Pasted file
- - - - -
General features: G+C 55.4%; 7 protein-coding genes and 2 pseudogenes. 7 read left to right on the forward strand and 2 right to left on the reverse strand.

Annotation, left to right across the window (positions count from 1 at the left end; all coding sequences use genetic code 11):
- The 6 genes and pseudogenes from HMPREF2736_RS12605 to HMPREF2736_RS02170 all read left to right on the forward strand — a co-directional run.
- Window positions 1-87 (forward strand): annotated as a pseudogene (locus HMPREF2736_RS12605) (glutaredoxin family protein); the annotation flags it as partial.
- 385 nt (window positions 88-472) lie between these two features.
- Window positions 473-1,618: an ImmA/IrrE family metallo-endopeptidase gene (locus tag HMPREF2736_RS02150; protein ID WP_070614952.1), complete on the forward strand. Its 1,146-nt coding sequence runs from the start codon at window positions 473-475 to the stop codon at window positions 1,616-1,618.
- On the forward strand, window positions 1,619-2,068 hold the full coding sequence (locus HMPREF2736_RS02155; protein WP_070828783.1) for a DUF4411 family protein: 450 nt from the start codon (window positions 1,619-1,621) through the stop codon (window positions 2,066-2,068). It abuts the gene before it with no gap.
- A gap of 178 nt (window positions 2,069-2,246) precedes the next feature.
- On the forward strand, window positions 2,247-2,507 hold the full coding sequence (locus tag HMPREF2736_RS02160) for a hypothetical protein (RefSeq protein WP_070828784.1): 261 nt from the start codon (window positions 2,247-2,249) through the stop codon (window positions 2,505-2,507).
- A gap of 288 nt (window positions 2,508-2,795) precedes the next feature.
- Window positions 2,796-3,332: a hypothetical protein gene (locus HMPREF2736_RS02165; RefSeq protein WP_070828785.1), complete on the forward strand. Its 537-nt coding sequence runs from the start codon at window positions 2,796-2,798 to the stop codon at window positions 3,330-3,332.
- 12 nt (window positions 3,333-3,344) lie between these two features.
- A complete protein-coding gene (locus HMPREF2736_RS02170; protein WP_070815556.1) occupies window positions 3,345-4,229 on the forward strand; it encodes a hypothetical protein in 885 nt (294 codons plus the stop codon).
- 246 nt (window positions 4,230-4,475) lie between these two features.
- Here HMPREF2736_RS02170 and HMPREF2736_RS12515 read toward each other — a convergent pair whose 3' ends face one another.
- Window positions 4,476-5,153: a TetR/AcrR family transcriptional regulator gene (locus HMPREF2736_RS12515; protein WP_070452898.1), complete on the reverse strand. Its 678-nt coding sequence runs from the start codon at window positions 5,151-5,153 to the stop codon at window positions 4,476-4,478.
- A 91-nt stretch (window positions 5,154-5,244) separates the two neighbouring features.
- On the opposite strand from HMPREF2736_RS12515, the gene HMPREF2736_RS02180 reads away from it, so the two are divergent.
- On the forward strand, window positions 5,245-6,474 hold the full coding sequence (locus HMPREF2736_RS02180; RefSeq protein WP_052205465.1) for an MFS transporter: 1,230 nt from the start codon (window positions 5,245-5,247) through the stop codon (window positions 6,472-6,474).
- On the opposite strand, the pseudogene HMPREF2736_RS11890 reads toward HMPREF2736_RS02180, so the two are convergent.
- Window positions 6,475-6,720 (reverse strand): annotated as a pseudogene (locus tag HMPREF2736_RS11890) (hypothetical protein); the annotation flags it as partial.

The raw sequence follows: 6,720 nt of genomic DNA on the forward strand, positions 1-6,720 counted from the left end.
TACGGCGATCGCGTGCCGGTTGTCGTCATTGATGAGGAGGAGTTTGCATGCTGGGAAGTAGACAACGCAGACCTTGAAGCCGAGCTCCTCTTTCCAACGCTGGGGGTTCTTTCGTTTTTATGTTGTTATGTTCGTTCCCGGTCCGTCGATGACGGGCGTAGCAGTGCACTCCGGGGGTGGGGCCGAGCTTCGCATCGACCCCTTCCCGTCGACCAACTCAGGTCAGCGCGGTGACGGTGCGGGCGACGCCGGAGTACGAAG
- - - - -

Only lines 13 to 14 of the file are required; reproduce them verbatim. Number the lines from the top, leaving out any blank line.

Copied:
- A complete protein-coding gene (locus HMPREF2736_RS02170; protein WP_070815556.1) occupies window positions 3,345-4,229 on the forward strand; it encodes a hypothetical protein in 885 nt (294 codons plus the stop codon).
- 246 nt (window positions 4,230-4,475) lie between these two features.